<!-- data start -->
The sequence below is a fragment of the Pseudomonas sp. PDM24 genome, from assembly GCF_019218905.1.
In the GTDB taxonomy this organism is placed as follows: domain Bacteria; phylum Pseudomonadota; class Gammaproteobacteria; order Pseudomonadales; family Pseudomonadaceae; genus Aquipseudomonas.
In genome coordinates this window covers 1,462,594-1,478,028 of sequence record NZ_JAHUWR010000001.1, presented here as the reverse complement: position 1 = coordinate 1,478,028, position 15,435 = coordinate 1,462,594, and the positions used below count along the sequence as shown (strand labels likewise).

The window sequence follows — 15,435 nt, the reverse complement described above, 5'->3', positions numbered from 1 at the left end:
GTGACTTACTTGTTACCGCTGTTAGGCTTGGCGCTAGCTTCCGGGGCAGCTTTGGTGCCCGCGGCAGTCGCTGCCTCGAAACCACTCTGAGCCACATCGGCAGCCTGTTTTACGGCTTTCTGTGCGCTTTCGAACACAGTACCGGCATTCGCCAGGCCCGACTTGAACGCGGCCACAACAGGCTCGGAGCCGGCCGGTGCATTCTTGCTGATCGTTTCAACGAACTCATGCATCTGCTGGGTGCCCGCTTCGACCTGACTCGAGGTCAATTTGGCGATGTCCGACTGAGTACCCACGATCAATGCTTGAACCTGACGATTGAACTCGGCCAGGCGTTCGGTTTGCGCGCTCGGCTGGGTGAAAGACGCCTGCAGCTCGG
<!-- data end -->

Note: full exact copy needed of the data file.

The sequence below is a fragment of the Pseudomonas sp. PDM24 genome, from assembly GCF_019218905.1.
In the GTDB taxonomy this organism is placed as follows: domain Bacteria; phylum Pseudomonadota; class Gammaproteobacteria; order Pseudomonadales; family Pseudomonadaceae; genus Aquipseudomonas.
In genome coordinates this window covers 1,462,594-1,478,028 of sequence record NZ_JAHUWR010000001.1, presented here as the reverse complement: position 1 = coordinate 1,478,028, position 15,435 = coordinate 1,462,594, and the positions used below count along the sequence as shown (strand labels likewise).

The window sequence follows — 15,435 nt, the reverse complement described above, 5'->3', positions numbered from 1 at the left end:
GTGACTTACTTGTTACCGCTGTTAGGCTTGGCGCTAGCTTCCGGGGCAGCTTTGGTGCCCGCGGCAGTCGCTGCCTCGAAACCACTCTGAGCCACATCGGCAGCCTGTTTTACGGCTTTCTGTGCGCTTTCGAACACAGTACCGGCATTCGCCAGGCCCGACTTGAACGCGGCCACAACAGGCTCGGAGCCGGCCGGTGCATTCTTGCTGATCGTTTCAACGAACTCATGCATCTGCTGGGTGCCCGCTTCGACCTGACTCGAGGTCAATTTGGCGATGTCCGACTGAGTACCCACGATCAATGCTTGAACCTGACGATTGAACTCGGCCAGGCGTTCGGTTTGCGCGCTCGGCTGGGTGAAAGACGCCTGCAGCTCGG